I remember you Charles, and Asher did the “Change Gon’ Come” song awhile back. With everything going on with Charles, if you could sit him down, and talk to him, what would you say to him?
You know, he actually gave some good advice on that song. He was like: “How do you change what was written//don’t pull into mind what they mention,” and I would tell him that. I would just tell him to continue to be positive because positivity can override anything – even the worse shit that happened –even death. You know positivity is positive. You could make positive out of anything. Actually, when you think about the type of inspiration it takes to make a song, he’s in a great position. Because as an artist, when everything is going great, then you’re just on cruises, and you’re on vacation, and you don’t want to make a song. You just want to relax. It’s always when something bad happens, that’s when you’re inspired. I definitely wouldn’t be surprised to see Charles Hamilton coming out bangin’. (Laughs)
Because you’re only 20, and you’ve seen things with Charles, and you’ve seen Cudi contemplate retirement, how do you take their situations, and make sure those don’t become a similar problem for you again in the future?
You know honestly, I’m not even worried about what would come my way because I know as quickly as people can love you, they can turn on you. It’s more so in the media world than word of mouth because for example, Michael Jackson. There were two sides to it with the media, and people. Some people praised him. But even when he died, CNN, and different outlets tried to still stain his image, even when he died. I think the masses knew he was definitely a great person, and he made great music. It’s kind of like, regardless of what is out there, I try to stay as positive as possible. I try to turn all the negativity to positivity. You know, when you get a whole bunch of negativity, all you gotta do is flip it, and becomes a whole bunch of positivity. So either way, the light is going to prevail. That’s a piece of what keeps me going and worry free.
It’s funny you mention the media because in the past, a musician has always complained in the past about privacy. And with twitter out, privacy has apparently jumped out the window.
Yeah I know what you’re saying about Twitter. I mean, I know some people delete their twitter account, and some people that just don’t get on it. But I feel like, in a way, it kind of makes you, more or less for me, it kind of makes me feel sane. It’s like the entire world is a family, and you know I just happen to be a popular family member. But, at the end of the day, you’re dealing with the same issues as the world, and that you do with your family. Your family gossips about you just as much as the world, so, you know, it’s kind of like a more amplified effect, and just the same thing. It’s just more digital and amplified, but it’s the same. If it ever does get out of hand, I’d probably just alleviate myself, and be an online person. (laughs) But really man, I think it’s good to touch people, and give people links and things like that – just to see how the world feels.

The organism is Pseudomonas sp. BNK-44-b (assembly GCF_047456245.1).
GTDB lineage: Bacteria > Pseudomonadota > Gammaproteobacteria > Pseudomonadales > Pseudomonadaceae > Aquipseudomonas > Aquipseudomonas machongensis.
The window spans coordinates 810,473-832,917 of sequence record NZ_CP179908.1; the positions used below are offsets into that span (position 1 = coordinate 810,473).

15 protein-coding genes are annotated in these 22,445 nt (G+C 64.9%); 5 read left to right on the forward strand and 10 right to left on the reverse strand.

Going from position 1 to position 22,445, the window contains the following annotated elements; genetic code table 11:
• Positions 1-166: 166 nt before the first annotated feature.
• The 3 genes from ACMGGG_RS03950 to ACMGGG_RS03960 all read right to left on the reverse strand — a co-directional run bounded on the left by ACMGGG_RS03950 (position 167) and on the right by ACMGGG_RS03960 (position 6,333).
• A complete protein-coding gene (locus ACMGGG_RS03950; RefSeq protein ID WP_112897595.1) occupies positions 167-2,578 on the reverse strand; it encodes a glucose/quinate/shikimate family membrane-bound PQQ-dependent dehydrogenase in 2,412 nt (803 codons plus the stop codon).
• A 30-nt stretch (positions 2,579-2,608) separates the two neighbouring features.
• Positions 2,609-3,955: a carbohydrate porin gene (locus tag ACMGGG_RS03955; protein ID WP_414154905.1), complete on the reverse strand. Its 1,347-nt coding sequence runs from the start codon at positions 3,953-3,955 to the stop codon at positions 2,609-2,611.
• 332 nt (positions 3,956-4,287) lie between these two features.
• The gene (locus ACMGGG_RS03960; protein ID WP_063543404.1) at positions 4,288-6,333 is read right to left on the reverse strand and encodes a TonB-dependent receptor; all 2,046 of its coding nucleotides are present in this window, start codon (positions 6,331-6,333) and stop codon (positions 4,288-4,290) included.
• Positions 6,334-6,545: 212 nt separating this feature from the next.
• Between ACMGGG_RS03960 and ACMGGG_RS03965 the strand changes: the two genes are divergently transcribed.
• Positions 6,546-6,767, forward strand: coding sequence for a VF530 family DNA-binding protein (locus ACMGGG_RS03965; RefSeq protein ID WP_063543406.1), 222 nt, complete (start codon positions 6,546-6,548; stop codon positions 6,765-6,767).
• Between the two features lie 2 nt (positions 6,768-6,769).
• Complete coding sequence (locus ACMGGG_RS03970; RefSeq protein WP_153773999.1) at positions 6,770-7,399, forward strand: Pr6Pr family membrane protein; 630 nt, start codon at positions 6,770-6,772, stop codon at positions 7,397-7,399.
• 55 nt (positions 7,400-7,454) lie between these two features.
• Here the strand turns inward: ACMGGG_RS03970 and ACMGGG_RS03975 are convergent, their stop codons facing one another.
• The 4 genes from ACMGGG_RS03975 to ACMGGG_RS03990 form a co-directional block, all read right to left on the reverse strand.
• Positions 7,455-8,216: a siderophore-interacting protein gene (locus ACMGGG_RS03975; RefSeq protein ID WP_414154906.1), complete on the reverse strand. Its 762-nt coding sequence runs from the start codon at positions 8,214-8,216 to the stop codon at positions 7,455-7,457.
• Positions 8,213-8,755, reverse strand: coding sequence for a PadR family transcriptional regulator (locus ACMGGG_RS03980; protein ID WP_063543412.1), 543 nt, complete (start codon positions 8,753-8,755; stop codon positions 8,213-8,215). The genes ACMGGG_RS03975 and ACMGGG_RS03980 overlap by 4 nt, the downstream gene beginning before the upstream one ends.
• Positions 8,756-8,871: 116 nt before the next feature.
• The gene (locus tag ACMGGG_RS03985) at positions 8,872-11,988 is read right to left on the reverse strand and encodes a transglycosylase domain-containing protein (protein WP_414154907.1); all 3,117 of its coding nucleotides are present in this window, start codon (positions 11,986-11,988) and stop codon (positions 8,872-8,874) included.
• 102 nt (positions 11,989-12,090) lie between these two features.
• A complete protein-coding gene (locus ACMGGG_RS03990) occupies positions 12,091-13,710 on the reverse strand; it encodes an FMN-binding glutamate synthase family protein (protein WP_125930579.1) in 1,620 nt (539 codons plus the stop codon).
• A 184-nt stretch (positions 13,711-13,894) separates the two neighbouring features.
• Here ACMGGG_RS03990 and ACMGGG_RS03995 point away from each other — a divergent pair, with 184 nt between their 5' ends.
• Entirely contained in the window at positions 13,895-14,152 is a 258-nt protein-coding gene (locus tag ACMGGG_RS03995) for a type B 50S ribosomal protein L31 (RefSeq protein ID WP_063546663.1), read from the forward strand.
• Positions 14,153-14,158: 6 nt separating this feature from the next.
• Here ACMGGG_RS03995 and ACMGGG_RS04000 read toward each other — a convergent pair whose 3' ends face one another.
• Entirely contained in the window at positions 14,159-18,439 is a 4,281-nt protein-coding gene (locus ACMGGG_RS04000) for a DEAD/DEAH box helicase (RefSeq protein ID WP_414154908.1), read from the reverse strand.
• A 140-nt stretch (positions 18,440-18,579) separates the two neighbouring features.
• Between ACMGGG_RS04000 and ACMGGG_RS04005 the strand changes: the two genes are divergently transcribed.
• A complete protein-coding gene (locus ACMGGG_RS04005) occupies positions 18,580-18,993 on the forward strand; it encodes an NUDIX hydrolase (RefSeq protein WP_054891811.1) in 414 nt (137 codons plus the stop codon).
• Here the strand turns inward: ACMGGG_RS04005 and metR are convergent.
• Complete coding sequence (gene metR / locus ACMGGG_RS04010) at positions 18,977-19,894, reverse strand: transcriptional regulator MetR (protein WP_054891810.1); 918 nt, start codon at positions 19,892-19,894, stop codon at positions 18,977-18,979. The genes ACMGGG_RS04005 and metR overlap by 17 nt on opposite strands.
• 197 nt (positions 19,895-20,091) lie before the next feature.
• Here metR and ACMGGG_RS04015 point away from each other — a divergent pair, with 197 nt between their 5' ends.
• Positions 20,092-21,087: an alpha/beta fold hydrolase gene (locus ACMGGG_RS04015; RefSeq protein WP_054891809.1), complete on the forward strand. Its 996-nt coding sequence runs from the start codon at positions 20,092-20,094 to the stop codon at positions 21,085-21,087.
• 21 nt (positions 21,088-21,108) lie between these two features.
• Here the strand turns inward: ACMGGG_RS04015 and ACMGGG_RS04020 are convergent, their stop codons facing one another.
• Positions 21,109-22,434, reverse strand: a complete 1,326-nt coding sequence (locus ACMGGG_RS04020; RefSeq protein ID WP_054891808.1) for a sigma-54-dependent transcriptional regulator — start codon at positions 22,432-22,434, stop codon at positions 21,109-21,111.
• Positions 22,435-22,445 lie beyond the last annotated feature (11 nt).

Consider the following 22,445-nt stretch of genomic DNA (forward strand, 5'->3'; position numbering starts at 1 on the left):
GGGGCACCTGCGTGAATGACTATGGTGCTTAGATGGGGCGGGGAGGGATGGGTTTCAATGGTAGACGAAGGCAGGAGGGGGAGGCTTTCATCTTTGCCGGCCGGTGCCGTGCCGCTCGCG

You have a lot of energy on stage because you play the guitar, rap, and sing. What you taking to get all that extra energy. (laughs)
(laughs) I actually just drink tea. I just kind of stretch and get loose. That’s the best thing to do. Every muscle in your body has to be warmed up, and loose because even if you have the energy, you’ll pull something, and you won’t be loose before you get on stage. It’s kind of like a sport almost. It’s kind of like how a football player would prepare for a game. Of course, there’s no opponent, but yourself, so that’s the only thing.
I know you were touring with Shwayze.
I actually just got off tour with Shwayze, and I’m about to go on tour with Blue October. We’re kind of doing a mixture of rock, and hip-hop mixture of a show. It’s kind of like the best of both worlds. It’s the Pick Up The Phone Tour. It’s about suicide awareness, and just that realm of things. It’s kind of like mixture of real positive things, so I’m curious to see whose coming out, and what the energy will be like. I feel like it’ll be great.
Before I let you go, being that you’re 20, and the same age as me, that would make you a junior in school. If you were to be in school right now, what would you major in?
I’d probably be majoring in culinary arts. I just like to cook. I don’t cook, but if I had the time to cook, then I’d definitely cook. I used to cook a lot when I was a kid.
What’s your specialty?
Italian Food and anything with Chicken in it. (Laughs)
I say once you get the album out, you do a cooking show - Rapper to Chef.
I’ve thought about that – a reality cooking show. Like I could be like “Boom”, “Bam”. (Laughs)
Or you could open up a restaurant, and with every meal comes a free freestyle.
In reference to the song “Change Gon’ Come”, do you feel Change has arrived, with the class of 09 this year?
I definitely feel like change has arrived, and if you think it hasn’t arrived, and then you just haven’t realized it yet. That’s what I would tell people
Wait, I have to ask for the fans. When is the album dropping? (Laughs)
(laughs) The album is coming Spring 2010. We’re gearing up for it now. We’re getting everything ready. We’re getting everything in shape. We’re getting the music right, and everything is ready to hit the press. I feel like its perfect timing.
Any last words?
Just check me out on twitter. Twitter.com/bobatl or @bobatl